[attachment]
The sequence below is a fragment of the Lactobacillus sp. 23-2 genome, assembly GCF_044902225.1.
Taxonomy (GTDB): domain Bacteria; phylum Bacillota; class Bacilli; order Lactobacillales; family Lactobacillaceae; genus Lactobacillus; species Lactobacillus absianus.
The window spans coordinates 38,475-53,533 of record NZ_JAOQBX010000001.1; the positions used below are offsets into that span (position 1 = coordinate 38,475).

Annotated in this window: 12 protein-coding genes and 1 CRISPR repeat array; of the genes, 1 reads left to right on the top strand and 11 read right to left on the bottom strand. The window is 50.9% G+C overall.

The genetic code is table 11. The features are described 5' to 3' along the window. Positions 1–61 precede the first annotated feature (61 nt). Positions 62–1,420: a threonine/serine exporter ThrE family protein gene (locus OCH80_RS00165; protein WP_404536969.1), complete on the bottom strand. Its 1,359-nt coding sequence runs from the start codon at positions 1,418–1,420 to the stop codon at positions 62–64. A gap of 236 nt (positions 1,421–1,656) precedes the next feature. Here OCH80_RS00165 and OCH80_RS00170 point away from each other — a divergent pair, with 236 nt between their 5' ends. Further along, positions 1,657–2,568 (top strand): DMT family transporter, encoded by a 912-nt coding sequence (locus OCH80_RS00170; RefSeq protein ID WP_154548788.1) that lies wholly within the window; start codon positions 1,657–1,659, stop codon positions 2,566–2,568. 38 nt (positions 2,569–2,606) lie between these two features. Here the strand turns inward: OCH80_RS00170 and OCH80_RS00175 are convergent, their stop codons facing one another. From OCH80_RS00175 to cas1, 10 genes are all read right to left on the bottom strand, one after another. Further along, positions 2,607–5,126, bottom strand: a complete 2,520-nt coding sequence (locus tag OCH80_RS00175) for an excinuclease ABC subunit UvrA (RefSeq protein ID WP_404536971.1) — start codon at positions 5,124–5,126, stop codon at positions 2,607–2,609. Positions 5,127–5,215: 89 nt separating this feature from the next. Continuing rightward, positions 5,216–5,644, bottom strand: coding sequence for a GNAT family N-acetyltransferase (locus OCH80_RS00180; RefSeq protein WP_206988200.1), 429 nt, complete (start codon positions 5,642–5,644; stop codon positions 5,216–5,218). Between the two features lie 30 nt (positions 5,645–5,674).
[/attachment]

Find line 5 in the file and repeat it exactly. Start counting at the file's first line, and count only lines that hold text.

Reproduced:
The genetic code is table 11. The features are described 5' to 3' along the window. Positions 1–61 precede the first annotated feature (61 nt). Positions 62–1,420: a threonine/serine exporter ThrE family protein gene (locus OCH80_RS00165; protein WP_404536969.1), complete on the bottom strand. Its 1,359-nt coding sequence runs from the start codon at positions 1,418–1,420 to the stop codon at positions 62–64. A gap of 236 nt (positions 1,421–1,656) precedes the next feature. Here OCH80_RS00165 and OCH80_RS00170 point away from each other — a divergent pair, with 236 nt between their 5' ends. Further along, positions 1,657–2,568 (top strand): DMT family transporter, encoded by a 912-nt coding sequence (locus OCH80_RS00170; RefSeq protein ID WP_154548788.1) that lies wholly within the window; start codon positions 1,657–1,659, stop codon positions 2,566–2,568. 38 nt (positions 2,569–2,606) lie between these two features. Here the strand turns inward: OCH80_RS00170 and OCH80_RS00175 are convergent, their stop codons facing one another. From OCH80_RS00175 to cas1, 10 genes are all read right to left on the bottom strand, one after another. Further along, positions 2,607–5,126, bottom strand: a complete 2,520-nt coding sequence (locus tag OCH80_RS00175) for an excinuclease ABC subunit UvrA (RefSeq protein ID WP_404536971.1) — start codon at positions 5,124–5,126, stop codon at positions 2,607–2,609. Positions 5,127–5,215: 89 nt separating this feature from the next. Continuing rightward, positions 5,216–5,644, bottom strand: coding sequence for a GNAT family N-acetyltransferase (locus OCH80_RS00180; RefSeq protein WP_206988200.1), 429 nt, complete (start codon positions 5,642–5,644; stop codon positions 5,216–5,218). Between the two features lie 30 nt (positions 5,645–5,674).